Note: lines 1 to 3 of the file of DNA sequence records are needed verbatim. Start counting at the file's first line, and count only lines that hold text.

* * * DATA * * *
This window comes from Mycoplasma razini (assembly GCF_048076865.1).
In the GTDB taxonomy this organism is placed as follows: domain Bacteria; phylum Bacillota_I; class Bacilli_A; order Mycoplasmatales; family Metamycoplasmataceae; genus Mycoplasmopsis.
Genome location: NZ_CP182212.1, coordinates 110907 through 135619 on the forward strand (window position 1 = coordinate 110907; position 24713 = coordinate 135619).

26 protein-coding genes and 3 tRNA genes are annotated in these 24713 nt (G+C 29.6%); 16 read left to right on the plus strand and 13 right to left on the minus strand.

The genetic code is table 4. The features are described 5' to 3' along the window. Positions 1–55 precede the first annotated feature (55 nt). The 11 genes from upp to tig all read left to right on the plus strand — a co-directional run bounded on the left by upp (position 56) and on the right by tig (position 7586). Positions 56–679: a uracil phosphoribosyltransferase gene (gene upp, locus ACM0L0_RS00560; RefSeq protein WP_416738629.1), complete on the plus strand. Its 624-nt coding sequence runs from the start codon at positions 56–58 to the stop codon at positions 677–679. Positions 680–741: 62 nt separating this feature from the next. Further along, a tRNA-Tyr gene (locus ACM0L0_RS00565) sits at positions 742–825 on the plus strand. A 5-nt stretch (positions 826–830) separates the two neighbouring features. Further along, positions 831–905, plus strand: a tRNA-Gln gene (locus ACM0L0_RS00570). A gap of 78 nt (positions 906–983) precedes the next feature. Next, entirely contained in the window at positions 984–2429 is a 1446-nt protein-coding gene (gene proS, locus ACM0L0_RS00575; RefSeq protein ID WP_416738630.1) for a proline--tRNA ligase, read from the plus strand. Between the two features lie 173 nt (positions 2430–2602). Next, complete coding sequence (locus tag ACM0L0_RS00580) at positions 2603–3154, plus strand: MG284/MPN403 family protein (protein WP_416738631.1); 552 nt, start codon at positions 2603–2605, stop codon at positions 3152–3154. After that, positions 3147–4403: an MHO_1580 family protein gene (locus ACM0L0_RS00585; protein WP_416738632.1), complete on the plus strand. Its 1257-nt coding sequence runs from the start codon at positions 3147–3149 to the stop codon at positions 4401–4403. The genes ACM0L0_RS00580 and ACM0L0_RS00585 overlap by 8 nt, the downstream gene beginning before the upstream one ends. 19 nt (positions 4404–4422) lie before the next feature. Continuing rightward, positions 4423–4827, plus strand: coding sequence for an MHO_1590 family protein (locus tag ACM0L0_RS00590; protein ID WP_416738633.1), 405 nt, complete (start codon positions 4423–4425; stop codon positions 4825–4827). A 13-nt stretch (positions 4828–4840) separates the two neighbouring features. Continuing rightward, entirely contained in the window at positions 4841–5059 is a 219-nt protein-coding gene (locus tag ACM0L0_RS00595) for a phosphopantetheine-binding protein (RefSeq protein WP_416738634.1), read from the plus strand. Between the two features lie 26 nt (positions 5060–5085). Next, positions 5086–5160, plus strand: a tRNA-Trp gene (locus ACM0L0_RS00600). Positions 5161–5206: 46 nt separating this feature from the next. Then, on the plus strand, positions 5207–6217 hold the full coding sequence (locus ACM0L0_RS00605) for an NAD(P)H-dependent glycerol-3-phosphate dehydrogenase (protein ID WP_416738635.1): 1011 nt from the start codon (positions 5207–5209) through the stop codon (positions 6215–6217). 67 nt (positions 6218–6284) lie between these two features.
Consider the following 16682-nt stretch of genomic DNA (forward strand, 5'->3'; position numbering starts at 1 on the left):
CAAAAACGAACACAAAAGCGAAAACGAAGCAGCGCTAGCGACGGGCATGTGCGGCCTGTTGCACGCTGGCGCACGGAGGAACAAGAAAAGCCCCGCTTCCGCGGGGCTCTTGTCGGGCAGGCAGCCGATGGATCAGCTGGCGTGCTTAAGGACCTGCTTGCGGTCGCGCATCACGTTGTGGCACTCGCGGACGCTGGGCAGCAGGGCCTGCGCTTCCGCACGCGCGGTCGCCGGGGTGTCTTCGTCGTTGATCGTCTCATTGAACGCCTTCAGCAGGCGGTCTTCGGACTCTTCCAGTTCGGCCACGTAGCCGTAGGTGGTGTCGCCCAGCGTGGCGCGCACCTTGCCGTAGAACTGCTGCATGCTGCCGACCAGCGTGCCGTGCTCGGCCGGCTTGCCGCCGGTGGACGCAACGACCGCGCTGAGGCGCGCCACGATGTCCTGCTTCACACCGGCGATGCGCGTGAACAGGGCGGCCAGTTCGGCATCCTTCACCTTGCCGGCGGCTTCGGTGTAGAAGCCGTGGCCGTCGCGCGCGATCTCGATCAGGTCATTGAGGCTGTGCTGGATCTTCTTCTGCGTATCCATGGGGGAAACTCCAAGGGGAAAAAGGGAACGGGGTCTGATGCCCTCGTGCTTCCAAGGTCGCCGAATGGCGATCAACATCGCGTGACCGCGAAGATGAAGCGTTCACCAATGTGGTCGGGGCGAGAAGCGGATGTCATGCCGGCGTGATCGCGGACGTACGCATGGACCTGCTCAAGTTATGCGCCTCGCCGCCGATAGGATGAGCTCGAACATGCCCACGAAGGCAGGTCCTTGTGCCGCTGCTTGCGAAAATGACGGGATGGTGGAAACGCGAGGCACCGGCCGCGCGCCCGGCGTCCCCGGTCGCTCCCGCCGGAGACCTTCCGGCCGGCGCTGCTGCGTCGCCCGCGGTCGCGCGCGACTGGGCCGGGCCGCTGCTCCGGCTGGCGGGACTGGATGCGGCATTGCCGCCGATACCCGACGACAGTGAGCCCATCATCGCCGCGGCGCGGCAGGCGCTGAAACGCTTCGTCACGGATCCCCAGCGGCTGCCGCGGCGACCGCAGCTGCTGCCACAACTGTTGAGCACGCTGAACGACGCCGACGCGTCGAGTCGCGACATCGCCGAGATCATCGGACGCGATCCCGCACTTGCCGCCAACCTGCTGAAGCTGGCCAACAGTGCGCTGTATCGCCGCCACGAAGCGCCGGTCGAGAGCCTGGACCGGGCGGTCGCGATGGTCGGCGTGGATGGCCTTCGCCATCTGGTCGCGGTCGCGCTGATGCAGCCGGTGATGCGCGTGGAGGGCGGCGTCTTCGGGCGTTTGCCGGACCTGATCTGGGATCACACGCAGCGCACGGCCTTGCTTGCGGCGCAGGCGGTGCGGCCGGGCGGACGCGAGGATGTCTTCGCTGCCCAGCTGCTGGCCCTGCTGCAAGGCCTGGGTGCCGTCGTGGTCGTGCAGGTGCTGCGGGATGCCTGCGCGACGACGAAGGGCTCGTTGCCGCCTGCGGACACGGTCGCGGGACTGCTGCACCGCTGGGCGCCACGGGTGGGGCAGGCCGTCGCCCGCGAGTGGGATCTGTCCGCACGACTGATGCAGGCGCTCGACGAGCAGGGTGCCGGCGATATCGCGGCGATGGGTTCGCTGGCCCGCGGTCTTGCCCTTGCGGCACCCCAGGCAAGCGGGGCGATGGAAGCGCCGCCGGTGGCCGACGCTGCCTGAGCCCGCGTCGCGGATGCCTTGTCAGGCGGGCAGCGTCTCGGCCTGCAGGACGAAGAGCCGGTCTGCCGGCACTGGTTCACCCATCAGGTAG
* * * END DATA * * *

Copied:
This window comes from Mycoplasma razini (assembly GCF_048076865.1).
In the GTDB taxonomy this organism is placed as follows: domain Bacteria; phylum Bacillota_I; class Bacilli_A; order Mycoplasmatales; family Metamycoplasmataceae; genus Mycoplasmopsis.
Genome location: NZ_CP182212.1, coordinates 110907 through 135619 on the forward strand (window position 1 = coordinate 110907; position 24713 = coordinate 135619).